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Subject: BAE's Black Knight unmanned robotic light tank
doggtag    11/9/2007 9:15:58 PM
It appears the future is much closer than some of us might realize...
 
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doggtag       11/9/2007 9:17:21 PM

BAE?s Black Knight,

The future of AFVs?

http://www.baesystems.com/ProductsServices/l_and_a_gs_black_knight.html

 

Black Knight
http://www.baesystems.com/static/bae_cimg_la_gs_black_knight_latestReleased_bae_cimg_la_gs_black_knight_Web.jpg" width=229 border=0>

Black Knight

The BAE Systems Black Knight is an early prototype of an Unmanned Combat Vehicle. Its turret is equipped with operative components from the Bradley Combat Systems program, illustrating the synergy between the current force and the future force. As the components for robotic vehicles are designed and built, they will be substituted for these Bradley components.

The Black Knight Unmanned Combat Vehicle can be controlled from the commander's station of a Bradley, which was demonstrated at the Association of the U.S. Army's 2006 Winter Symposium and Exhibition. Gun and turret position, as well as information from the Commander's Independent Viewer (CIV), and the Improved Bradley Acquisition System (IBAS) can be seen on a screen in the Bradley Commander's Crew Station. As soldiers dismount, they take a Dismounted Control Device (DCD) along and continue to operate the Black Knight, receiving information on the single screen on the DCD.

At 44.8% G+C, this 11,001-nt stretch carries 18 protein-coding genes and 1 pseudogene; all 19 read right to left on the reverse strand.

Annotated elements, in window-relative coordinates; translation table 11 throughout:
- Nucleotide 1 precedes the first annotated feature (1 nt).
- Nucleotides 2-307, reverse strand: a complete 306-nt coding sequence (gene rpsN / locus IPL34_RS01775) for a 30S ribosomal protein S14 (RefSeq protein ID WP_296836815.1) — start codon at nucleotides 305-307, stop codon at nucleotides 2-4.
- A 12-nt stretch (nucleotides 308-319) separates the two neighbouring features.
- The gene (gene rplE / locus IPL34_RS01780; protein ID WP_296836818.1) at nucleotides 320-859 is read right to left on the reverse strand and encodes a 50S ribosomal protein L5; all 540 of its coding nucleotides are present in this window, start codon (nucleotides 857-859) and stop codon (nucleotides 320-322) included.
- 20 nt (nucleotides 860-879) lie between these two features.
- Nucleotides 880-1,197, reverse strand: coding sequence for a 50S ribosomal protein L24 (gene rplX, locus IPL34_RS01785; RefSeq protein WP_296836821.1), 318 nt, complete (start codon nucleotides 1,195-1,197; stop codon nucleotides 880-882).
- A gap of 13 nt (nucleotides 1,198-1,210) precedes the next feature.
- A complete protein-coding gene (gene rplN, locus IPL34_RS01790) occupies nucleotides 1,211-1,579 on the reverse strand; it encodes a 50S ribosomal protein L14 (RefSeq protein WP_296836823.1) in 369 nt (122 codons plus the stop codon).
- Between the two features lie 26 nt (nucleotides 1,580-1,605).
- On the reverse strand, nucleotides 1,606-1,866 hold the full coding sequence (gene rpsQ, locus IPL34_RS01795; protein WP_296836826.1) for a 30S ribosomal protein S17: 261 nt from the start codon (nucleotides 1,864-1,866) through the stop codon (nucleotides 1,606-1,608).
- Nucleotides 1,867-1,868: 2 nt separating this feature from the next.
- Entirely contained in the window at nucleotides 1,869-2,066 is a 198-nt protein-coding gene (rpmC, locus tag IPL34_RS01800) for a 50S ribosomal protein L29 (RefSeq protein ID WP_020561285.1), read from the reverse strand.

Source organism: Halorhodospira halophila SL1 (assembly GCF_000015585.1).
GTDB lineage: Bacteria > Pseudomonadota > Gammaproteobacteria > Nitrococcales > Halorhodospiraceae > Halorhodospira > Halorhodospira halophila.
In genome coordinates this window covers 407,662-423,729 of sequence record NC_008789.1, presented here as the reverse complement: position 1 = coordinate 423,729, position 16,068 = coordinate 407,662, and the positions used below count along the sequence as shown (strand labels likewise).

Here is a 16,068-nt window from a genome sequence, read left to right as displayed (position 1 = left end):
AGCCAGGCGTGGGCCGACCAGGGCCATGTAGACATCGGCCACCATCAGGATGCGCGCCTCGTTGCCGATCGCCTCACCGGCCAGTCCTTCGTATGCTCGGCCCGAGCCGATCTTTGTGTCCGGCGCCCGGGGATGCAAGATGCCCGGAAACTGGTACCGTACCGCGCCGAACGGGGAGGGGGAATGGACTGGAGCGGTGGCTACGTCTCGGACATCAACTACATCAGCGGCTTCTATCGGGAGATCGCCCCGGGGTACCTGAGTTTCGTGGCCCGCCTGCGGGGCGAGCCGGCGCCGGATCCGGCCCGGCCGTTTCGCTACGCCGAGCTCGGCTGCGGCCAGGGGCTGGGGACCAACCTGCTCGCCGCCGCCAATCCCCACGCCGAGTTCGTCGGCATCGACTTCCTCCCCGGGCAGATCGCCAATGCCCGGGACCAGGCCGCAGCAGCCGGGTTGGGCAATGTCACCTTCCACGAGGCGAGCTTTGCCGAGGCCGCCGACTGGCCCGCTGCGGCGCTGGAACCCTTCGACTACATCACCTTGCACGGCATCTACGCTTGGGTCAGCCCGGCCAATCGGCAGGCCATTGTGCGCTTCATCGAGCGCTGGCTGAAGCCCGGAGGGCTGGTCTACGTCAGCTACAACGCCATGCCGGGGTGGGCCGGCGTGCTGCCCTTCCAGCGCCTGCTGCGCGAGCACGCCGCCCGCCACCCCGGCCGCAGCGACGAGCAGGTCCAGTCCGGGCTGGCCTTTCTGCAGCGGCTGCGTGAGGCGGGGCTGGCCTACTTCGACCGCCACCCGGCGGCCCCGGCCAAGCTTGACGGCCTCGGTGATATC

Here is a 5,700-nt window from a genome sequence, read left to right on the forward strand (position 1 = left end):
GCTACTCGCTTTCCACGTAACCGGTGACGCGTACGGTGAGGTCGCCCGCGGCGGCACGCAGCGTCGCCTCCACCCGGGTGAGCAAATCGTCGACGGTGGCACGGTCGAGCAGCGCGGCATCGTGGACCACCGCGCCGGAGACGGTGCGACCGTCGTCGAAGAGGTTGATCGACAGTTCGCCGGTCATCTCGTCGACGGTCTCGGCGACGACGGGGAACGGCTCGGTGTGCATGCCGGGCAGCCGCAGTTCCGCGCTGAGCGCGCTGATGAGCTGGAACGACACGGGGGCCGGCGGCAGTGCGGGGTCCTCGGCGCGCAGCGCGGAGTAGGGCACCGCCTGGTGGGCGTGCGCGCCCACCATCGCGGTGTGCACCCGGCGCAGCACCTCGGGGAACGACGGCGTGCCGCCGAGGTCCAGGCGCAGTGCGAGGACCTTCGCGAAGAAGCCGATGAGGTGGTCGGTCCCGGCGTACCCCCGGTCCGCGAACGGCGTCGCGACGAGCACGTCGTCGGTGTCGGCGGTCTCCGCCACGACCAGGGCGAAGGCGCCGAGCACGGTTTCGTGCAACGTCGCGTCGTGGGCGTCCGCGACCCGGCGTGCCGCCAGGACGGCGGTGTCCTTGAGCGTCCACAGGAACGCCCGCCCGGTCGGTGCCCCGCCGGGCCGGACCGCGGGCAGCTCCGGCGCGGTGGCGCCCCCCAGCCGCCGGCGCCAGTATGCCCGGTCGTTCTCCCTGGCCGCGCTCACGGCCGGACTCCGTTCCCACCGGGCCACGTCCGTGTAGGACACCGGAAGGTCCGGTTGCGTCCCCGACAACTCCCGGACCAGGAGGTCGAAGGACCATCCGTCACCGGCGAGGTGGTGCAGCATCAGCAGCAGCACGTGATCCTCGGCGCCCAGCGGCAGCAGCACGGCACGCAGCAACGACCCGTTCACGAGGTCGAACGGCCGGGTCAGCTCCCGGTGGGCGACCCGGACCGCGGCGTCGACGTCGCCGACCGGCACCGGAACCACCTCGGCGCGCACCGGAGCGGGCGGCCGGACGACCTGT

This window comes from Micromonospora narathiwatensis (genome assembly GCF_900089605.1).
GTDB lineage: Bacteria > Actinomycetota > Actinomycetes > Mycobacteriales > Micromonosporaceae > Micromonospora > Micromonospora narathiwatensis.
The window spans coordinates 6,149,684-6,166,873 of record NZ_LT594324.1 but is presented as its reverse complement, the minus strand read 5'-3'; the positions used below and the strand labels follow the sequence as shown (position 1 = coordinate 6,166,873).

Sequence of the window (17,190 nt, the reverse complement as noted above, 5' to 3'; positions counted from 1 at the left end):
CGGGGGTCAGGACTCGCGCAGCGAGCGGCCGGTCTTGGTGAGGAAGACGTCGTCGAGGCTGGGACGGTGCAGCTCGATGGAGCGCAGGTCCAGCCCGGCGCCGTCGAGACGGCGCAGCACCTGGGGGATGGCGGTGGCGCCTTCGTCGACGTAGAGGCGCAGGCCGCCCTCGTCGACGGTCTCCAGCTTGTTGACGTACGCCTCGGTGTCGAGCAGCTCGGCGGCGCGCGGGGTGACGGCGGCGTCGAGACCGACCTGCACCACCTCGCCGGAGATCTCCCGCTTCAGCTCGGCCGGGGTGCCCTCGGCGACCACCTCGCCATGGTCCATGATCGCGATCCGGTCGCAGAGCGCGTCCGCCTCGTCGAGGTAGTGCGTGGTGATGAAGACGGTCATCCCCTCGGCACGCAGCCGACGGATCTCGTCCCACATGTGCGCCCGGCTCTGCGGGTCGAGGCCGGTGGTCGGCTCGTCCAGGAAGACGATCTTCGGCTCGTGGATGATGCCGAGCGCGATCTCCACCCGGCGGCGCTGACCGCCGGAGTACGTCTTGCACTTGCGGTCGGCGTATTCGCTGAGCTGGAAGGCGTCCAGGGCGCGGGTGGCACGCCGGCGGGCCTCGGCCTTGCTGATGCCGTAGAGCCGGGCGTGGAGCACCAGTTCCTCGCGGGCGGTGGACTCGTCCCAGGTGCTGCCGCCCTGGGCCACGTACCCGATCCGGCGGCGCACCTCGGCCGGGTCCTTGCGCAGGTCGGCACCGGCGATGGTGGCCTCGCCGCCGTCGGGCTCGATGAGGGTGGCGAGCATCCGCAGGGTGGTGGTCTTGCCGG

The BAE Systems Black Knight displays the existing robotic technologies available for use by today's forces. This unmanned vehicle provides an immediate system to demonstrate advanced robotic technologies, support user development of tactical behaviors, and provide engineers a hands-on prototype to assist in their design efforts on unmanned combat systems.

The Black Knight is equipped with advanced capability - leveraging some of the proven capabilities of the Bradley by utilizing robust, available components. These components provide the demonstrator with the high lethality obtained with the first-round hit, and the ability for the turret to slew to a cue from the Commander's Independent Viewer.

Enhancements completed in 2006 include advanced robotic technology for autonomous mobility. This capability allows the Black Knight to plan routes, maneuver on the planned route, and avoid obstacles - all without operator intervention.

 

 

There are some more good pics of it over here http://www.thedonovan.com/archives/2007/11/the_whatzis_cod.html

 

 

 
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doggtag    ???   11/9/2007 9:19:08 PM
...no idea why that text came out purple!
 
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Yimmy       11/12/2007 7:38:51 PM
Thing with un-manned combat ground vehicles, that strikes me, is that they will be unworkable when using ECM to counter IED remote triggers.
 
 
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B.Smitty       11/12/2007 8:58:50 PM
Depends on the frequencies the jammers and comm systems are using.